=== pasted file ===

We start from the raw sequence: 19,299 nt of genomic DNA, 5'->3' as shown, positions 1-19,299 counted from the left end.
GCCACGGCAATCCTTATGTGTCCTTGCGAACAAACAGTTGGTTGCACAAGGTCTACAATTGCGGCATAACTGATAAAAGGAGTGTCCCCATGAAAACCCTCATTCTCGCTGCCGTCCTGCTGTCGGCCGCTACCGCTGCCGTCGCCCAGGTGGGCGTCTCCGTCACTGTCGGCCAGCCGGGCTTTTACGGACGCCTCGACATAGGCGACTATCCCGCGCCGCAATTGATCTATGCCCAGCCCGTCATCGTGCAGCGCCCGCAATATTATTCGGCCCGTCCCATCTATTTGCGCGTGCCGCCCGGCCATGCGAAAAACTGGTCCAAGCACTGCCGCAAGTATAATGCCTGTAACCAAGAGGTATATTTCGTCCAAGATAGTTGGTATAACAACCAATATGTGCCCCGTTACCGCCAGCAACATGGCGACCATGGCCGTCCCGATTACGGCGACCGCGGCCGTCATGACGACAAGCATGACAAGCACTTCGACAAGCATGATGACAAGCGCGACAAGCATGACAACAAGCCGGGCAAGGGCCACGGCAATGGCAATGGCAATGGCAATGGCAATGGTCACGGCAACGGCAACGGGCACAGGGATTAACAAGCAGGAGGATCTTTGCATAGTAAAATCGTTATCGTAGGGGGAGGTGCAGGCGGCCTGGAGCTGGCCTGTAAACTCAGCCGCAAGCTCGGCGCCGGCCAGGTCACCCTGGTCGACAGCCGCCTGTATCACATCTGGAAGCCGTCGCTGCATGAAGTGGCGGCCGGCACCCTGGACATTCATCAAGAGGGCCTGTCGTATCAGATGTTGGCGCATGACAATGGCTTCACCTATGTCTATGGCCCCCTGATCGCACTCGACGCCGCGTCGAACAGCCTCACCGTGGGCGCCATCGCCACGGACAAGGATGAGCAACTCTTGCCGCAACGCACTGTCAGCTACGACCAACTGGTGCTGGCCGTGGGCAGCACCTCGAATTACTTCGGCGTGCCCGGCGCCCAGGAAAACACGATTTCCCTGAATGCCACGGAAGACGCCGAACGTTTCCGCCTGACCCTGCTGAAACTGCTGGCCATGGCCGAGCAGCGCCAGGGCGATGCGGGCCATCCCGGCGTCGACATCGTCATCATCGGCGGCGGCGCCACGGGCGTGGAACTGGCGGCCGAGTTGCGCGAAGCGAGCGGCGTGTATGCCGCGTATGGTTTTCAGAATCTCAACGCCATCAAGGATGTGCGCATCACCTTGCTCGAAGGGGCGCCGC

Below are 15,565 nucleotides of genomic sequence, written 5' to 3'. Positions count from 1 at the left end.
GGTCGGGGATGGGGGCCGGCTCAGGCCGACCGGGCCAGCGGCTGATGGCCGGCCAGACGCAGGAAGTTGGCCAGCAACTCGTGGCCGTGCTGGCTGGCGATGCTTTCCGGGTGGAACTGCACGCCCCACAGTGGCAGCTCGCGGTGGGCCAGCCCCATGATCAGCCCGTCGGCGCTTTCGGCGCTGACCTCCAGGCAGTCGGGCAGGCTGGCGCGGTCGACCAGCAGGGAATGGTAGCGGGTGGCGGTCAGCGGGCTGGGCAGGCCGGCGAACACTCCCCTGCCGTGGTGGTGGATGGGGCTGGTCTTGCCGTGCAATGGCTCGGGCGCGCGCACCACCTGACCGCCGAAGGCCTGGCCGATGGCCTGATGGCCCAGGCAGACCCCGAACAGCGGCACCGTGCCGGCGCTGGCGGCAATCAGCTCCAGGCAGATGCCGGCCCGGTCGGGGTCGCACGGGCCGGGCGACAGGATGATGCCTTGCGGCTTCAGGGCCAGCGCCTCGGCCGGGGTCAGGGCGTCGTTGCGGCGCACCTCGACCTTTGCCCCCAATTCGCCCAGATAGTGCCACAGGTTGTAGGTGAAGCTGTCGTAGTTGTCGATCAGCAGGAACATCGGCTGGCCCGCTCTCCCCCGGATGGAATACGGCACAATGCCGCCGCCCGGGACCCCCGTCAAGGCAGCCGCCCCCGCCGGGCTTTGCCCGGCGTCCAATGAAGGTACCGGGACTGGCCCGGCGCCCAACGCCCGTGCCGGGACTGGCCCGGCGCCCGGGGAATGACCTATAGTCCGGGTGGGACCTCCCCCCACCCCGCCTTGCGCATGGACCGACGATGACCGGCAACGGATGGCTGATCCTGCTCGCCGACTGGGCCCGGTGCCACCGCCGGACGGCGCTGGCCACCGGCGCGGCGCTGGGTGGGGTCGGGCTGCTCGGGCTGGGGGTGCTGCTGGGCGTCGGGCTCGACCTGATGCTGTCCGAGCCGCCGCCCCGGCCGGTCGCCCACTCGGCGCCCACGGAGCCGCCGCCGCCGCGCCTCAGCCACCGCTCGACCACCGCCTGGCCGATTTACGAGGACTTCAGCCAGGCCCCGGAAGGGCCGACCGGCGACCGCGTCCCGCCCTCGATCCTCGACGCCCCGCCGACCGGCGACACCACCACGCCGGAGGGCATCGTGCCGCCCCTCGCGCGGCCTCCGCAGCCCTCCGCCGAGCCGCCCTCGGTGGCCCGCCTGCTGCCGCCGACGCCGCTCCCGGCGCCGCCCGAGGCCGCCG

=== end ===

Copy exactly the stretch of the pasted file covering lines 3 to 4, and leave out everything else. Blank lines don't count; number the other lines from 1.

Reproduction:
Below are 15,565 nucleotides of genomic sequence, written 5' to 3'. Positions count from 1 at the left end.
GGTCGGGGATGGGGGCCGGCTCAGGCCGACCGGGCCAGCGGCTGATGGCCGGCCAGACGCAGGAAGTTGGCCAGCAACTCGTGGCCGTGCTGGCTGGCGATGCTTTCCGGGTGGAACTGCACGCCCCACAGTGGCAGCTCGCGGTGGGCCAGCCCCATGATCAGCCCGTCGGCGCTTTCGGCGCTGACCTCCAGGCAGTCGGGCAGGCTGGCGCGGTCGACCAGCAGGGAATGGTAGCGGGTGGCGGTCAGCGGGCTGGGCAGGCCGGCGAACACTCCCCTGCCGTGGTGGTGGATGGGGCTGGTCTTGCCGTGCAATGGCTCGGGCGCGCGCACCACCTGACCGCCGAAGGCCTGGCCGATGGCCTGATGGCCCAGGCAGACCCCGAACAGCGGCACCGTGCCGGCGCTGGCGGCAATCAGCTCCAGGCAGATGCCGGCCCGGTCGGGGTCGCACGGGCCGGGCGACAGGATGATGCCTTGCGGCTTCAGGGCCAGCGCCTCGGCCGGGGTCAGGGCGTCGTTGCGGCGCACCTCGACCTTTGCCCCCAATTCGCCCAGATAGTGCCACAGGTTGTAGGTGAAGCTGTCGTAGTTGTCGATCAGCAGGAACATCGGCTGGCCCGCTCTCCCCCGGATGGAATACGGCACAATGCCGCCGCCCGGGACCCCCGTCAAGGCAGCCGCCCCCGCCGGGCTTTGCCCGGCGTCCAATGAAGGTACCGGGACTGGCCCGGCGCCCAACGCCCGTGCCGGGACTGGCCCGGCGCCCGGGGAATGACCTATAGTCCGGGTGGGACCTCCCCCCACCCCGCCTTGCGCATGGACCGACGATGACCGGCAACGGATGGCTGATCCTGCTCGCCGACTGGGCCCGGTGCCACCGCCGGACGGCGCTGGCCACCGGCGCGGCGCTGGGTGGGGTCGGGCTGCTCGGGCTGGGGGTGCTGCTGGGCGTCGGGCTCGACCTGATGCTGTCCGAGCCGCCGCCCCGGCCGGTCGCCCACTCGGCGCCCACGGAGCCGCCGCCGCCGCGCCTCAGCCACCGCTCGACCACCGCCTGGCCGATTTACGAGGACTTCAGCCAGGCCCCGGAAGGGCCGACCGGCGACCGCGTCCCGCCCTCGATCCTCGACGCCCCGCCGACCGGCGACACCACCACGCCGGAGGGCATCGTGCCGCCCCTCGCGCGGCCTCCGCAGCCCTCCGCCGAGCCGCCCTCGGTGGCCCGCCTGCTGCCGCCGACGCCGCTCCCGGCGCCGCCCGAGGCCGCCG